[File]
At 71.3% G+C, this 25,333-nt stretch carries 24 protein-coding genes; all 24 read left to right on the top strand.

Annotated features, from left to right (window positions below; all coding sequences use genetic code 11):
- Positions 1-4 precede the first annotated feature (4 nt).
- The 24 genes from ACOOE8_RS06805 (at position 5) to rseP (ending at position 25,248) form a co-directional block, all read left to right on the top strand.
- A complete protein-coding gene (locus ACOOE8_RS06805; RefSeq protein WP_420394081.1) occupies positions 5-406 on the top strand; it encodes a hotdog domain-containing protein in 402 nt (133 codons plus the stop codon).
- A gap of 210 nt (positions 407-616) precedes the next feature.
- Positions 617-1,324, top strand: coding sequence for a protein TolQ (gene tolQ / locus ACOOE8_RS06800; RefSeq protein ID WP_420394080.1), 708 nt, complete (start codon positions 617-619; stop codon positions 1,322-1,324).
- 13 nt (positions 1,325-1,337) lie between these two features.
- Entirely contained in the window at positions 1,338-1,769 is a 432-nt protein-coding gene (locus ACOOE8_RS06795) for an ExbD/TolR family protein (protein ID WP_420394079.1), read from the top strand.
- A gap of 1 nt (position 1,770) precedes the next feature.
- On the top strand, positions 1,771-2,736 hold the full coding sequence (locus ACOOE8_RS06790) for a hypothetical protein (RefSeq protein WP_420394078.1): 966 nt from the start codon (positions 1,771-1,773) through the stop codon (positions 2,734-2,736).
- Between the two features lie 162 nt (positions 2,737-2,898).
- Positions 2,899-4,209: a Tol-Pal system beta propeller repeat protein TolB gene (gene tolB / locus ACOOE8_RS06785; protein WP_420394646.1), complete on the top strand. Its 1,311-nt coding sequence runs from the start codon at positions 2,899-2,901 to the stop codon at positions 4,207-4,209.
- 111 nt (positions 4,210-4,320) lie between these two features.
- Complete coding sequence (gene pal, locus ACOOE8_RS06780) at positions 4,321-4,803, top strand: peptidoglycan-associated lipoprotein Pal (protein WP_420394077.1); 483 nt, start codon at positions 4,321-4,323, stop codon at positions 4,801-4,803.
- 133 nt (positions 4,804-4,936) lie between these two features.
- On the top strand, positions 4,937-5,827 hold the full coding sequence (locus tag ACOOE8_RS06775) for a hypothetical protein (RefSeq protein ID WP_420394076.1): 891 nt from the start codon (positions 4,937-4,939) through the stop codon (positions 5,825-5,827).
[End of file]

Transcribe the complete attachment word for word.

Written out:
At 71.3% G+C, this 25,333-nt stretch carries 24 protein-coding genes; all 24 read left to right on the top strand.

Annotated features, from left to right (window positions below; all coding sequences use genetic code 11):
- Positions 1-4 precede the first annotated feature (4 nt).
- The 24 genes from ACOOE8_RS06805 (at position 5) to rseP (ending at position 25,248) form a co-directional block, all read left to right on the top strand.
- A complete protein-coding gene (locus ACOOE8_RS06805; RefSeq protein WP_420394081.1) occupies positions 5-406 on the top strand; it encodes a hotdog domain-containing protein in 402 nt (133 codons plus the stop codon).
- A gap of 210 nt (positions 407-616) precedes the next feature.
- Positions 617-1,324, top strand: coding sequence for a protein TolQ (gene tolQ / locus ACOOE8_RS06800; RefSeq protein ID WP_420394080.1), 708 nt, complete (start codon positions 617-619; stop codon positions 1,322-1,324).
- 13 nt (positions 1,325-1,337) lie between these two features.
- Entirely contained in the window at positions 1,338-1,769 is a 432-nt protein-coding gene (locus ACOOE8_RS06795) for an ExbD/TolR family protein (protein ID WP_420394079.1), read from the top strand.
- A gap of 1 nt (position 1,770) precedes the next feature.
- On the top strand, positions 1,771-2,736 hold the full coding sequence (locus ACOOE8_RS06790) for a hypothetical protein (RefSeq protein WP_420394078.1): 966 nt from the start codon (positions 1,771-1,773) through the stop codon (positions 2,734-2,736).
- Between the two features lie 162 nt (positions 2,737-2,898).
- Positions 2,899-4,209: a Tol-Pal system beta propeller repeat protein TolB gene (gene tolB / locus ACOOE8_RS06785; protein WP_420394646.1), complete on the top strand. Its 1,311-nt coding sequence runs from the start codon at positions 2,899-2,901 to the stop codon at positions 4,207-4,209.
- 111 nt (positions 4,210-4,320) lie between these two features.
- Complete coding sequence (gene pal, locus ACOOE8_RS06780) at positions 4,321-4,803, top strand: peptidoglycan-associated lipoprotein Pal (protein WP_420394077.1); 483 nt, start codon at positions 4,321-4,323, stop codon at positions 4,801-4,803.
- 133 nt (positions 4,804-4,936) lie between these two features.
- On the top strand, positions 4,937-5,827 hold the full coding sequence (locus tag ACOOE8_RS06775) for a hypothetical protein (RefSeq protein ID WP_420394076.1): 891 nt from the start codon (positions 4,937-4,939) through the stop codon (positions 5,825-5,827).